So, let's talk emotions. Before my bleed,I like to think I was cool, calm and collected. Ok who am I kidding? Let's just say I was a bit more together, emotionally. Now, however, it's a completely different story. The control I once had over my emotions no longer works as well, this is one of the less obvious results of my brain injury. Most of the time it goes unnoticed because it all plays out internally and away from the eyes of the world. But it is definitely something that is worth talking about.
I go through a daily roller coaster ride of emotions from the moment I wake up in the morning including uncontrollably sobbing at things as insignificant and as tiny as television adverts, which I never would have done before. I mean fair enough if it's a soppy Meg Ryan movie or Leicester Tigers lifting the Heineken Cup, yet again, but not the things that normally push you towards the kitchen to click the kettle on.
Through my job as a sports reporter I am used to standing within large crowds of people at sport matches, whether that is lambasting a rugby referee for an atrocious decision at the top of my voice or simply fighting my way to get to the bar to order a drink. You certainly can't grow up in a family of five, like I did, with an older brother and sister, without having to fight to have your voice heard at the dinner table. Now though, being out in public does, I hate to say, put me on edge a tad. Not through any fear of injury or physical confrontation, of course, but at the fear of the slightest little thing setting me off blubbering again.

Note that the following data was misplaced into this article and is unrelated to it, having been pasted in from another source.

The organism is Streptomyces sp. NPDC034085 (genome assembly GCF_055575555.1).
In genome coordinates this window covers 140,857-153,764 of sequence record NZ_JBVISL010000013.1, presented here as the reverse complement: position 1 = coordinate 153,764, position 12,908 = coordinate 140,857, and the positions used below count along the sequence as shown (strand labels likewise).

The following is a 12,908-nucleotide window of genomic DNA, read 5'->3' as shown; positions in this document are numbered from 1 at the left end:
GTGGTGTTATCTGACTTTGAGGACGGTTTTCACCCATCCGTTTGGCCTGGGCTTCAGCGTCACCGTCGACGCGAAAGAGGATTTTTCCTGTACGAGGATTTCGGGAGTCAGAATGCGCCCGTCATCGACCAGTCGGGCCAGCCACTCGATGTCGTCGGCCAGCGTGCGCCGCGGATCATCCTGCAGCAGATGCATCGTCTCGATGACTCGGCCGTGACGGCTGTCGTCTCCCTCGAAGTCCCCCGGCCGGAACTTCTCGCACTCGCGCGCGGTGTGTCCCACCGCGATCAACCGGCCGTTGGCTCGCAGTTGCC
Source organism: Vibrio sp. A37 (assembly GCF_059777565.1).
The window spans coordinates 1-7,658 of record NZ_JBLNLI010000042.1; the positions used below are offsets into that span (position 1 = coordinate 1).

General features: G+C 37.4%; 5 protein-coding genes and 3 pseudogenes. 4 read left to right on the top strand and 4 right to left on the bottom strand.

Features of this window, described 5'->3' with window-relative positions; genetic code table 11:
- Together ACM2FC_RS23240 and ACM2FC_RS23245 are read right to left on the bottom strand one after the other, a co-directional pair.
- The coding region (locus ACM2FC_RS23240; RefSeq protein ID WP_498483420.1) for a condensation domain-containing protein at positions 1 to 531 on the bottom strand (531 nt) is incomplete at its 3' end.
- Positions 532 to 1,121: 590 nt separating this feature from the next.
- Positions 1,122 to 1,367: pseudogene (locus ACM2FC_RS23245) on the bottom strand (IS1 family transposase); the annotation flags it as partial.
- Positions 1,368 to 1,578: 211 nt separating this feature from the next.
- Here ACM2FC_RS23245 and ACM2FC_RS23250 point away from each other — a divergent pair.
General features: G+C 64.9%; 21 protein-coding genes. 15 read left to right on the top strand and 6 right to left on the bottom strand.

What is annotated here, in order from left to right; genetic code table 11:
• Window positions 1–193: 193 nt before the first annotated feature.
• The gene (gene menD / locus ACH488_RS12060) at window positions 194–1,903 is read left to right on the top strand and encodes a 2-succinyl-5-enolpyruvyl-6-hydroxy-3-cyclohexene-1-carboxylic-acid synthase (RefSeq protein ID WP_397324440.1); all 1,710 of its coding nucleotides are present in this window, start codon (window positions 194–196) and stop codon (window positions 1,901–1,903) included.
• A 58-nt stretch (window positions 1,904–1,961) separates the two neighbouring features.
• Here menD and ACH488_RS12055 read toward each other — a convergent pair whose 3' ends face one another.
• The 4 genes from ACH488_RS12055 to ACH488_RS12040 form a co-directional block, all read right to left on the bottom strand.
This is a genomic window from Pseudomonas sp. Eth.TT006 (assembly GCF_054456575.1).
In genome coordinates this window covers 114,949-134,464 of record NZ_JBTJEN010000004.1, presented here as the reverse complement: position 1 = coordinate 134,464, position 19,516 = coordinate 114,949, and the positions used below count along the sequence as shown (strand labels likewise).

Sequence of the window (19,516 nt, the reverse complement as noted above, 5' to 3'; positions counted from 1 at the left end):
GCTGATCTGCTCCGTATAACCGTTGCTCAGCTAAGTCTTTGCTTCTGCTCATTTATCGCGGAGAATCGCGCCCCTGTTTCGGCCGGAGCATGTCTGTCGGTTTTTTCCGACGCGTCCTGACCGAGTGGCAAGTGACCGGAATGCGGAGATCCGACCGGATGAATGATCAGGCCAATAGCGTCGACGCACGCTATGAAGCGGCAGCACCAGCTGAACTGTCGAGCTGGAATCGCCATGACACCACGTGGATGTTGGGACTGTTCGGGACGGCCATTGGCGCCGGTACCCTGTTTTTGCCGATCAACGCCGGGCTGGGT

I feel this is an important point to make because most people would not know that this is a big consequence of something in my brain not working quite so well. The outside world has no idea of the inner turmoil that is unfolding.
As a result of this, my girlfriend, my family and I have developed coping methods to deal with these soppy situations. These come from a combination of online research, talking to other brain injury survivors and just simple trial and error.
Two of the main techniques we use are firstly; distraction, where as soon as Amy or my family sees or senses me about to breakdown, they try to get me to take my mind off whatever has upset me. This can be done in a couple of ways; simply just talking to me about something else so I don't get trapped or caught up in a weepy whirlwind. Secondly, I have constructed an effective breathing technique, which simply involves slowly inhaling and exhaling to calm myself down. But as a side effect it does slightly sound like I am in labour.
So if anybody does see me out and about in town then please have a funny joke or story prepared so I don't make you feel awkward when you see tears filling my eyes.